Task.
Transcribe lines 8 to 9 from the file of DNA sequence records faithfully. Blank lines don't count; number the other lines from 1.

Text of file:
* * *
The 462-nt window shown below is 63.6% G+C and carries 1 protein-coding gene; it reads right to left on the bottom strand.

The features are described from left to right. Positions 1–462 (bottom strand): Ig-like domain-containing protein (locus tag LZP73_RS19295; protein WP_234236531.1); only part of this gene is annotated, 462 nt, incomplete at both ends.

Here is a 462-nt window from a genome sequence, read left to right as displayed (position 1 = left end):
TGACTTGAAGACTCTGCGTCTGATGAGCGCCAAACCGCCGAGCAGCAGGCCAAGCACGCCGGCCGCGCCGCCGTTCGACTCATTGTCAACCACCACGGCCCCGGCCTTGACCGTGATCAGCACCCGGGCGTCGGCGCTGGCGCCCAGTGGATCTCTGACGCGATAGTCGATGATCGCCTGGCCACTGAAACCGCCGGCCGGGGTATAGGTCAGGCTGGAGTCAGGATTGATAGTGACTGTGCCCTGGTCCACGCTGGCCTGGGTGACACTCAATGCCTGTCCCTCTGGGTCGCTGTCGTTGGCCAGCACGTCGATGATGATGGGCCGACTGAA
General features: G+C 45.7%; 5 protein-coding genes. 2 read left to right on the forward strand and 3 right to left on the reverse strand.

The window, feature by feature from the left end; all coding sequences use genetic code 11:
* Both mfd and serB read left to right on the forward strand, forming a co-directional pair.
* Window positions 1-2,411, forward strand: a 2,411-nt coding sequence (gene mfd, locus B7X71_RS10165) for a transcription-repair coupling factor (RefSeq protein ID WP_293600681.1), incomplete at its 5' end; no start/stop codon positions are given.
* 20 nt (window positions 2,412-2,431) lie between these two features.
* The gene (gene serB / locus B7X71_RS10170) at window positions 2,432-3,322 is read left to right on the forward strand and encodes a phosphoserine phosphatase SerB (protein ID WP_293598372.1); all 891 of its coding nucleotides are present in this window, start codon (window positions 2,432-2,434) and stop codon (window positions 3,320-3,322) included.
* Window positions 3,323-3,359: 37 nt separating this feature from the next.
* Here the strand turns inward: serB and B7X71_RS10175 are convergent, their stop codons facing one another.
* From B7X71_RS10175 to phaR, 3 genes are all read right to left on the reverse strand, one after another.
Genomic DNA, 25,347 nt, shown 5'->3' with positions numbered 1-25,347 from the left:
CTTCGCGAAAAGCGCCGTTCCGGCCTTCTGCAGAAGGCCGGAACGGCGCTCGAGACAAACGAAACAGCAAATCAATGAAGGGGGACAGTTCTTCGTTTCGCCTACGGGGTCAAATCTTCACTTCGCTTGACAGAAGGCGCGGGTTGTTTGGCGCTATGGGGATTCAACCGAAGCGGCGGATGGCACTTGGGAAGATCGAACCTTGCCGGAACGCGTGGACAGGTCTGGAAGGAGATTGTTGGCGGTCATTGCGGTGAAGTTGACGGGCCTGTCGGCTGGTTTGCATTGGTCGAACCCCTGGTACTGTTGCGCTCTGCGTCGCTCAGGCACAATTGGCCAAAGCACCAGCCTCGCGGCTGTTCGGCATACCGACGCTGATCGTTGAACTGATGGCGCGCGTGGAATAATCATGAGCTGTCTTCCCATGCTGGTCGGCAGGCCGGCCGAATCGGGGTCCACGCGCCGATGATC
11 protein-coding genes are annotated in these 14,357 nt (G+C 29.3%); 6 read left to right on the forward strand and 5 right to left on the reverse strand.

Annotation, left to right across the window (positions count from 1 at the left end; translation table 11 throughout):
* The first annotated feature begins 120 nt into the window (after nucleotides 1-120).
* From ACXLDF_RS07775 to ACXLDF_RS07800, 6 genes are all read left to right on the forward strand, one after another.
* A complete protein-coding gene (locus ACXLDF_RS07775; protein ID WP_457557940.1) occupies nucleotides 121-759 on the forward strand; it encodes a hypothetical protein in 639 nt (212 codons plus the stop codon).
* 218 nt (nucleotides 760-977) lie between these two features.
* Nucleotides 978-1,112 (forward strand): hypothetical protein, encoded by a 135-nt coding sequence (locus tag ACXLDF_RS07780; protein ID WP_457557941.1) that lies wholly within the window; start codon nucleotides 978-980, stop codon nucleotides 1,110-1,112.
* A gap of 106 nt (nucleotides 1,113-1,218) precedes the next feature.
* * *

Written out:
* Window positions 1-2,411, forward strand: a 2,411-nt coding sequence (gene mfd, locus B7X71_RS10165) for a transcription-repair coupling factor (RefSeq protein ID WP_293600681.1), incomplete at its 5' end; no start/stop codon positions are given.
* 20 nt (window positions 2,412-2,431) lie between these two features.